Those skills clearly were on full display to the media in attendance (including Big Easy Magazine) at the team’s Rookie Mini-Camp last weekend, when Gardner-Johnson completely took center-stage during the early portion of practice by first stepping in front of the intended wide receiver on the play and intercepting a pass that would have likely been returned for a touchdown.
Then just a few minutes later, CGJ was “Johnny-on-the-spot” once again, as he managed to tip a pass in coverage on fellow rookie tight end Alizé Mack, that wound up getting intercepted by fellow rookie safety Saquan Hampton
— New Orleans Saints (@Saints) May 11, 2019
“I can play any position,” Gardner-Johnson said to reporters after practice had concluded. “They just put me in the right position. It helps me to comprehend the defense and it compliments me because I played the same type of defense in college. I’m still learning it, but I’m taking the process real slow and trying to be as humble as possible, open to anything.”
That was a sentiment shared by the Saints coaching staff, and particularly CGJ’s brand new position coach, Saints secondary/defensive backs coach Aaron Glenn, at the team’s Rookie Mini-Camp last weekend.
“First thing you notice about him is he has a body that’s built to last,” Glenn said during an interview after camp had ended last Sunday. “He’s a good-built, good-looking kid. Secondly, he’s a really good athlete: He has good speed, good stop-and-start, good quickness. Able to play back deep, and able to play in the box – he’s about 210 pounds, to be about 5-foot-11. He can withstand that punishment in the box.”
— New Orleans Saints (@Saints) May 11, 2019
Johnson — who grew up about an hour west of Orlando — exploded onto the scene back during the 2016 season as a freshman, as a reserve defensive back and contributor on special teams (8 of his 32 tackles that year came while on coverage units), but eventually he would start 3 times in 13 games played.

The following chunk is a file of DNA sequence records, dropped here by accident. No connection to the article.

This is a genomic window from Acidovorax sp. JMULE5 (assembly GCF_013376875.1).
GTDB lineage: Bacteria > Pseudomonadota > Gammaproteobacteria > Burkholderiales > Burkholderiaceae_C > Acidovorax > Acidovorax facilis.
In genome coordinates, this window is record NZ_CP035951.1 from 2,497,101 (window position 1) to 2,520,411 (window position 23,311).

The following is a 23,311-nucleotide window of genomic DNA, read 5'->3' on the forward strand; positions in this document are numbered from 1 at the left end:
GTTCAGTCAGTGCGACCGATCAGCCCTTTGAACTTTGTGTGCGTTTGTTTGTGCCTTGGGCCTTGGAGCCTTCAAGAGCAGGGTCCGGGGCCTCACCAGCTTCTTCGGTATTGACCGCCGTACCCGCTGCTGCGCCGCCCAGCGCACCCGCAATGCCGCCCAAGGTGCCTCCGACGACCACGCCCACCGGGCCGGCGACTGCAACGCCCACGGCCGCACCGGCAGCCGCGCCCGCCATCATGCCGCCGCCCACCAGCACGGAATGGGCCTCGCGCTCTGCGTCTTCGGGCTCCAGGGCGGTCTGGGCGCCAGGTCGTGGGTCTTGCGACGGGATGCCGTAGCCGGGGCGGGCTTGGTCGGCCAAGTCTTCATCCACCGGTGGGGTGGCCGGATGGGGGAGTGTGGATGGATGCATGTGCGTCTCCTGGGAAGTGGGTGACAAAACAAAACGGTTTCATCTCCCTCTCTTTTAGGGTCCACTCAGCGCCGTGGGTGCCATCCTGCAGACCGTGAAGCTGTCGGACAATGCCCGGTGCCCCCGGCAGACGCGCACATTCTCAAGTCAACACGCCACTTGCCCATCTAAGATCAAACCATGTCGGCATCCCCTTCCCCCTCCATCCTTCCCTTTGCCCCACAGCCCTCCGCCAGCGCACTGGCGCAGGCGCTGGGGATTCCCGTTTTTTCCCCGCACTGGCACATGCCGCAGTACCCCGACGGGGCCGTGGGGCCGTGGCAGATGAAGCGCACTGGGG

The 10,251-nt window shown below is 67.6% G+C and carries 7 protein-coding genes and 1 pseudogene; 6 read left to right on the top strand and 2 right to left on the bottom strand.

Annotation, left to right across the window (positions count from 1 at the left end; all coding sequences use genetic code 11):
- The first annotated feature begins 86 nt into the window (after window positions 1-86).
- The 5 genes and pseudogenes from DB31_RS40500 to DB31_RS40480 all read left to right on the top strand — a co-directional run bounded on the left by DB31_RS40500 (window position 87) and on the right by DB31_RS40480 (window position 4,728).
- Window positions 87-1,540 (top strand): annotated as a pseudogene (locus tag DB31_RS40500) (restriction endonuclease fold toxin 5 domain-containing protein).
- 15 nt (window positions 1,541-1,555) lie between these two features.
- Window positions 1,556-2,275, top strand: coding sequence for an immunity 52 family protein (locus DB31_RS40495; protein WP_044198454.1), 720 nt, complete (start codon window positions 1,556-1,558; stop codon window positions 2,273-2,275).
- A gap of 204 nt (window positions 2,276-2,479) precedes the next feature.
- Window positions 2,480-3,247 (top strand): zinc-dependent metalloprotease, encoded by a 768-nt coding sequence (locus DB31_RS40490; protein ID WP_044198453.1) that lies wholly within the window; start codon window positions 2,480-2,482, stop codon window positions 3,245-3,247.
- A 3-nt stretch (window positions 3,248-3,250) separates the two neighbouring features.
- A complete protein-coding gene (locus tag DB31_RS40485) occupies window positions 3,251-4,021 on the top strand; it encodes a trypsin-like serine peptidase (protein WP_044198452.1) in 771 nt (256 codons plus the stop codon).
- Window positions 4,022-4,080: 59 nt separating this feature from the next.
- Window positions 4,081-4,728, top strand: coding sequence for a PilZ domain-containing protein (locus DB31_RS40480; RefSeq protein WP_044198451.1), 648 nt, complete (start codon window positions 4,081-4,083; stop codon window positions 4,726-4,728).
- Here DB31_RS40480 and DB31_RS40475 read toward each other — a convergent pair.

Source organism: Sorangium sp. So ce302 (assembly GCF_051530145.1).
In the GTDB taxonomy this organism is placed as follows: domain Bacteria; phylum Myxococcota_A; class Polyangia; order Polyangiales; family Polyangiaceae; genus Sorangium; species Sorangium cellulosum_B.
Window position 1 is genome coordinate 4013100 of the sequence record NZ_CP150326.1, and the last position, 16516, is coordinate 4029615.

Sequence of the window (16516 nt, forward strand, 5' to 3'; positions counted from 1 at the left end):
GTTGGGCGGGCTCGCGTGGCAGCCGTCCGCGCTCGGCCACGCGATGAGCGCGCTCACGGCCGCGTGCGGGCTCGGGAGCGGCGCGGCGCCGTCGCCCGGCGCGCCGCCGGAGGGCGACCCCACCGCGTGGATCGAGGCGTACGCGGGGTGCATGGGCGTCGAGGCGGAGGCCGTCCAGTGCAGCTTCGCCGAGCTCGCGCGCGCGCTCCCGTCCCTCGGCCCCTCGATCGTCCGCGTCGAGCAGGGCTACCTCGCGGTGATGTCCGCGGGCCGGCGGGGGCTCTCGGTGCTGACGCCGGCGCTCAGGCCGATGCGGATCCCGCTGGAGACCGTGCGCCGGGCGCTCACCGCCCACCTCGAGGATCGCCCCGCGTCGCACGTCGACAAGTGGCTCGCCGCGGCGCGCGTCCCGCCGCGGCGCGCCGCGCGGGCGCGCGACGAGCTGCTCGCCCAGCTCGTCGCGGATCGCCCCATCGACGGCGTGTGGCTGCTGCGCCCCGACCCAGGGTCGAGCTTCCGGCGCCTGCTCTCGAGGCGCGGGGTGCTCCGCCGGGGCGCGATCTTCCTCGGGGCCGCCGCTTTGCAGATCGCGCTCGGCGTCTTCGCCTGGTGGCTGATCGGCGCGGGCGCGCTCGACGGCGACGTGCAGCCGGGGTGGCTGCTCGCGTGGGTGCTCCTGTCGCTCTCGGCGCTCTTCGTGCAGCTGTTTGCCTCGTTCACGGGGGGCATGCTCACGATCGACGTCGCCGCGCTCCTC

He tied for the team lead with three interceptions that year, two of which came in the 2017 Outback Bowl. He was named that game’s MVP, as he became the first freshman to win that honor at Florida since former Gators RB and retired NFL Dallas Cowboys Hall of Fame legend Emmitt Smith. Then as a sophomore in 2017, Gardner-Johnson ended up starting in all 11 regular season games for the Gators program, as he posted 58 tackles, 6 TFLs (tackles for loss), 2 interceptions and 7 PBUs (pass breakups).
Then last season as a junior in 2018, GGJ earned his current nickname after he lengthened his last name from ‘Gardner’ to ‘Gardner-Johnson’ as a way to honor Brian Johnson, or “Pops,” who has been a mentor to him personally and has been close to his family since Chauncey was young. Johnson used the name change as a source of motivation and inspiration, and gave a top-notch performance for most of the season, as he started 11 of 13 games played and made 71 total tackles, 9 for loss, 3 sacks, a team-high 4 interceptions and 2 PBU’s.